ICEINSPACE
Member Login
Most Read Articles
Moon Phase
CURRENT MOON Waxing Crescent
13.4%
The Sun Now
Time Zones
Sydney
5:58 am
Perth
3:58 am
Auckland*
8:58 am
New York*
3:58 pm
Paris*
9:58 pm
GMT
7:58 pm




Beginners Guide to Finding the SCP - by a Beginner
Submitted: Tuesday, 26th February 2008 by Chris Turton

After spending a LOT of clear sky time trying to get the hang of drift aligning and also trying to figure out which way is which in the scope and finder, I thought I might have a go at actually targeting the South Celestial Pole (SCP) using my shiny new 11x70 Binoculars, figure out where it is, set the scope in the right direction and therefore eliminate the drift when using a motor drive on the RA axis. Something in my initial setup didn’t feel right and as a consequence I have come up with this star hopping method to help any newbies out there get their Equatorial mount set up quickly and (hopefully) accurately. Without knowing what you are actually LOOKING for, it becomes extremely frustrating to try and find this elusive beast. I have combined some sage advice from the experts on IceInSpace and my own observations to come up with a solution.

Please note, these instructions assume the following:

  1. You have either some binoculars or other magnifying device like a finderscope (5x30) or better, to zero in on the areas listed.
  2. That you can actually SEE stars and constellations in the direction of the SCP, or most importantly Archenar, Crux and Alpha Centauri. ie no clouds and little light pollution.
  3. You know how to adjust your Latitude (altitude) and Declination settings on your mount.
  4. You are physically capable of moving your mount around.
  5. You want to get polar aligned fast.
  6. Your brain hurts trying to figure out drift aligning. (think standing in back yard with arms flapping around looking like a goose.)
  7. You won’t hold me responsible if this doesn’t work for you.

OK, with reference to the diagrams below, here we go.

Method
  1. Adjust (if possible) the tripod so that one of the tripod legs points roughly south (using a compass) and that the mount is lined up along this tripod leg. I normally set the south pointing leg to around 168° which is True South for Sydney. Make sure your tripod is roughly level.
  2. Set your telescope mount to 90° Declination (this is the direction of the SCP) and your scope’s tube should be in line with the south pointing leg.
  3. Find Archenar (labeled 1 in image 1) in the sky, this will be your starting point.
  4. Look towards Crux and Alpha/Beta Centauri. Draw an imaginary line (YELLOW) in the sky between Alpha Centauri and Archenar, you will notice that this line passes close to a star in the constellation of Hydrus (Beta Hydrus – marked as 2) as well as the Small Magellanic Cloud (SMC – if visible). Alpha, Beta and Gamma in Hydrus form a triangle that is “almost” an equilateral (equal sided) one in the sky and Beta Hydrus has a small star off to one side which helps you know you are on the right one.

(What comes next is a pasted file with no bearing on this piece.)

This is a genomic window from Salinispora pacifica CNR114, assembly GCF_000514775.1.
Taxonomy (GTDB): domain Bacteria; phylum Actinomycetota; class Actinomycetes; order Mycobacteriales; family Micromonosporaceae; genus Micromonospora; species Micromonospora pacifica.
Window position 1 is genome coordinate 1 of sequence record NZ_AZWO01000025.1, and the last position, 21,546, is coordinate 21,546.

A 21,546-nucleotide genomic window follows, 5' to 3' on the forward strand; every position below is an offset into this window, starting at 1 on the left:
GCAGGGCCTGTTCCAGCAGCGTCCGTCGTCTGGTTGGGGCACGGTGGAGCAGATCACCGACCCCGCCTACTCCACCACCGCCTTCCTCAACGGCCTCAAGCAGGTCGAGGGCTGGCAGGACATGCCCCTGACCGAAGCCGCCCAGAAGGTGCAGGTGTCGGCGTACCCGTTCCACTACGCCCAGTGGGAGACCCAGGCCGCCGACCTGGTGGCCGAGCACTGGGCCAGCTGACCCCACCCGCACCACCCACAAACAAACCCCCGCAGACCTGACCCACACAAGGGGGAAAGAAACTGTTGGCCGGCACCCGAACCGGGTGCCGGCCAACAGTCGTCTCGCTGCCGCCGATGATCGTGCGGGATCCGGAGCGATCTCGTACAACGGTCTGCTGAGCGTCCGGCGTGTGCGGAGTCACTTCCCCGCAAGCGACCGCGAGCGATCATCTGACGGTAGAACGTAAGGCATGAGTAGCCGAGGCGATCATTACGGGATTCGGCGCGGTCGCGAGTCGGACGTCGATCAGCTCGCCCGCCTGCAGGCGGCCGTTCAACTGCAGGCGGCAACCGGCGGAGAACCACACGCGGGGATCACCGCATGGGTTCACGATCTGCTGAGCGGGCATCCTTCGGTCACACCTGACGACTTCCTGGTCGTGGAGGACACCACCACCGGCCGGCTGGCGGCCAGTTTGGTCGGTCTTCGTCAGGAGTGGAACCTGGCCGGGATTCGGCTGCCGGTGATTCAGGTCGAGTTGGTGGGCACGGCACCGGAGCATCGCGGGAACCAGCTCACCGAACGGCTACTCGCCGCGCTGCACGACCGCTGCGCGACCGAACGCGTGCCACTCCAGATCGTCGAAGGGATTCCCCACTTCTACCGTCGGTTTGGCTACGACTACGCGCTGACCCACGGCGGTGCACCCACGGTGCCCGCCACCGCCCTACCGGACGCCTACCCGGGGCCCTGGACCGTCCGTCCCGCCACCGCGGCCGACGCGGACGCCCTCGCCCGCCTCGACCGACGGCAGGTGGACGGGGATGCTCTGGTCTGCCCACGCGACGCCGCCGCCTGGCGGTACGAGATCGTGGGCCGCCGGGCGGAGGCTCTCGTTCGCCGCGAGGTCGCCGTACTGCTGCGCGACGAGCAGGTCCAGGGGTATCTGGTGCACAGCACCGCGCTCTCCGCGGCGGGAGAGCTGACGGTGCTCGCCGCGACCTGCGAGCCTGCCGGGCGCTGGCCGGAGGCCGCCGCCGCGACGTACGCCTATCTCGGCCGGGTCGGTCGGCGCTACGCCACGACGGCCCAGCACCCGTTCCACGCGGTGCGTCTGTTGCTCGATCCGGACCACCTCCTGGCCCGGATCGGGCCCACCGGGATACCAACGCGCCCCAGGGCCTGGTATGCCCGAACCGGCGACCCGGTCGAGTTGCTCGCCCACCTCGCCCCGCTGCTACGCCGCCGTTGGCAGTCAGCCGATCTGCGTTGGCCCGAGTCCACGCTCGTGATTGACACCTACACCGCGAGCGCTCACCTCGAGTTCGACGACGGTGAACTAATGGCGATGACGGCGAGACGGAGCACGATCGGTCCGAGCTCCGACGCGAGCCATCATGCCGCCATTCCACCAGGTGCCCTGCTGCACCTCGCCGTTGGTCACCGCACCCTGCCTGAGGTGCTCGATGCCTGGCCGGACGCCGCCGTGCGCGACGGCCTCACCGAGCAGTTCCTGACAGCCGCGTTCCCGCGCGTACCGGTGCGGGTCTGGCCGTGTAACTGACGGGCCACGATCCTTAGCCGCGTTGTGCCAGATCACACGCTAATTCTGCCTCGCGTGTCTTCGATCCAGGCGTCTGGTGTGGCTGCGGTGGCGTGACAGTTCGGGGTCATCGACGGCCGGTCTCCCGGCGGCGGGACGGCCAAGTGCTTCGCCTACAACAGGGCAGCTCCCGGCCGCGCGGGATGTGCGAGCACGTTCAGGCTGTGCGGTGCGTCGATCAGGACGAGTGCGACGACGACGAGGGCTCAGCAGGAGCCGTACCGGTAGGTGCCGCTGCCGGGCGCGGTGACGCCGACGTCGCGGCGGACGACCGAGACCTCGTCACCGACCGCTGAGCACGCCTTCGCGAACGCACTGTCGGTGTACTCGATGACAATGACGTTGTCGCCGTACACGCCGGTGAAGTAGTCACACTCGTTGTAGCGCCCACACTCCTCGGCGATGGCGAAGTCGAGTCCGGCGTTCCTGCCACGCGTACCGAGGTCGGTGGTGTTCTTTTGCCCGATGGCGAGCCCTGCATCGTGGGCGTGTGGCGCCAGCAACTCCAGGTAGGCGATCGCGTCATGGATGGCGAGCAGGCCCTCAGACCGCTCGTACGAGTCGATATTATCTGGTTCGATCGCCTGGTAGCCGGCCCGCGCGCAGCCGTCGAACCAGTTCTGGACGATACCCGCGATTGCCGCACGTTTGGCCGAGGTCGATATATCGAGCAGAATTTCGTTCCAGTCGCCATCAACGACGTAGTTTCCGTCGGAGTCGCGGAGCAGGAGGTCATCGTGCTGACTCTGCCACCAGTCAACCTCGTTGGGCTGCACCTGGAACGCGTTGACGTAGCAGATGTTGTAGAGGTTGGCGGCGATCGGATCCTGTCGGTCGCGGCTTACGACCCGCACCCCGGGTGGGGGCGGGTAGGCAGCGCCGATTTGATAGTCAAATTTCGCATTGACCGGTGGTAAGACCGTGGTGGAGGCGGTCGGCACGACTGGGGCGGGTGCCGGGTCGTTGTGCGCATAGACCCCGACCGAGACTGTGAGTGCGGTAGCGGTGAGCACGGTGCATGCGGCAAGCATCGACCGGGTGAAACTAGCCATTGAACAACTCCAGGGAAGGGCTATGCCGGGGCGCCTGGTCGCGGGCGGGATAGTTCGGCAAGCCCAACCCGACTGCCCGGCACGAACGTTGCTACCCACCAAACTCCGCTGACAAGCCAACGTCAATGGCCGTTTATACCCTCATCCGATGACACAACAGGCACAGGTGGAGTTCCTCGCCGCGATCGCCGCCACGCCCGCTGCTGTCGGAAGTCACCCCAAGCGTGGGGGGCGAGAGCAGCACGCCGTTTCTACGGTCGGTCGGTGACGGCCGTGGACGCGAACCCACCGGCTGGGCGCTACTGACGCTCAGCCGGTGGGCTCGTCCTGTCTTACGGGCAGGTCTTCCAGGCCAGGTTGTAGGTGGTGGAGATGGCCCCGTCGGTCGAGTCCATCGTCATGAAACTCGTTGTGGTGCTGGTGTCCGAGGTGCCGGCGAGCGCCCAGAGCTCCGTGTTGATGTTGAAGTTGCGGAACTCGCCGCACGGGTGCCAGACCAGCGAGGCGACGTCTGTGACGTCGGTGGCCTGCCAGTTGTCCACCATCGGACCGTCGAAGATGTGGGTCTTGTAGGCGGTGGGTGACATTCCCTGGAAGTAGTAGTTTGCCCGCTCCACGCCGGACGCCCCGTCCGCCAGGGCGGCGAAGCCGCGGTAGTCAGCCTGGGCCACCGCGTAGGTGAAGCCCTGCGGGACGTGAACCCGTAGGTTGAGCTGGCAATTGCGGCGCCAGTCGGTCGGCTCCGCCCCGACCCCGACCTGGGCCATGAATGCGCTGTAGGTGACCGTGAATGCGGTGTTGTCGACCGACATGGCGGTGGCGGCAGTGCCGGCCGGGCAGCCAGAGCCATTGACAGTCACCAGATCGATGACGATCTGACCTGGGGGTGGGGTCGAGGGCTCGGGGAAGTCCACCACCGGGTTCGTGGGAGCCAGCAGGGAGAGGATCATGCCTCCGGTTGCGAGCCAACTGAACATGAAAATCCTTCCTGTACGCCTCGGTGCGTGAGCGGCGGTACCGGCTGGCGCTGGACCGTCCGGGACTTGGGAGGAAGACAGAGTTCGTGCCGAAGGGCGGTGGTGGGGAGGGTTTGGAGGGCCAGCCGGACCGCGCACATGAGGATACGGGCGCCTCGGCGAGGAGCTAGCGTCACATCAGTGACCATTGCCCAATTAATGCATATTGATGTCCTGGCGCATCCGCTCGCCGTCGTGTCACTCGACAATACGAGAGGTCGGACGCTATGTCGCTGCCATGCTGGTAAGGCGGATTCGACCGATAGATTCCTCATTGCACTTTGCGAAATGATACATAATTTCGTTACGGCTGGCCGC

5. From Beta Hydrus (point 2) look toward the Southern Cross (Crux) and draw an imaginary line (GREEN) between Beta Hydrus and Acrux (the star on the bottom of the cross, furthest away from the others). This line passes very close to the SCP, but never fear, we will get there soon…
  6. Using the imaginary green line and starting from Beta Hydrus, move slowly along this line using your finderscope or binoculars and you will quickly see a group of three stars arranged a little like the hands of a clock pointing to 5 minutes past 6. These are Gamma1, Gamma2 and Gamma3 of Octans constellation (image 2 & point 3). Keep a note of the distance between Beta Hydrus and these stars, you are now going to double this distance along this line to find Sigma Octanis and friends.
  7. From Gamma1-3 Octanis, keep going along the green line towards Acrux the same distance and you should come across 3 brightish stars arranged in a triangle (point 4) these are Sigma Octanis on top, Chi and Tau Octanis. We are now VERY close to the SCP. Sigma Octanis has a small star off to one side nearby.
  8. Create and imaginary equilateral triangle using Tau and Chi Octanis that encloses Sigma Octanis (attachment 3). The point of this new triangle is the SCP.
  9. Adjust your scope so that this SCP point is centred in the finderscope by adjusting the altitude and orientation (east / west) of the tripod so that the finderscope points at the SCP.
  10.  Test your scope’s alignment by targeting an object, engage the RA motor (or manually find using RA axis only after a star has drifted off) and see if you have sorted out your alignment once and for all…..
  11. Once you get to know where the SCP is you should be able to point the scope fairly quickly in future sessions.


See how you go, if in doubt, do what works for you. Please forgive any errors I may have made.

image001.jpg

Click to Enlarge
Image 1
image003.jpg

Click to Enlarge
Image 2
image005.jpg

Click to Enlarge
Image 3
Article by Chris Turton (Screwdriverone). Discuss this article on the IceInSpace Forum.
Advertisement
Meade Instruments
Advertisement
Atik 16200
Advertisement
Bintel
Advertisement
Tasco Australia
Advertisement
FLI Cameras and Imaging Accessories
Advertisement
SkyWatcher Star Discovery
Advertisement
Lunatico Astronomical
Advertisement
OzScopes Authorised Dealer
Advertisement
Astronomy and Electronics Centre
Advertisement
ICEINSPACE
AUSTRALIAN AMATEUR ASTRONOMY
Copyright © 2004-2017 ICEINSPACE.
All rights reserved.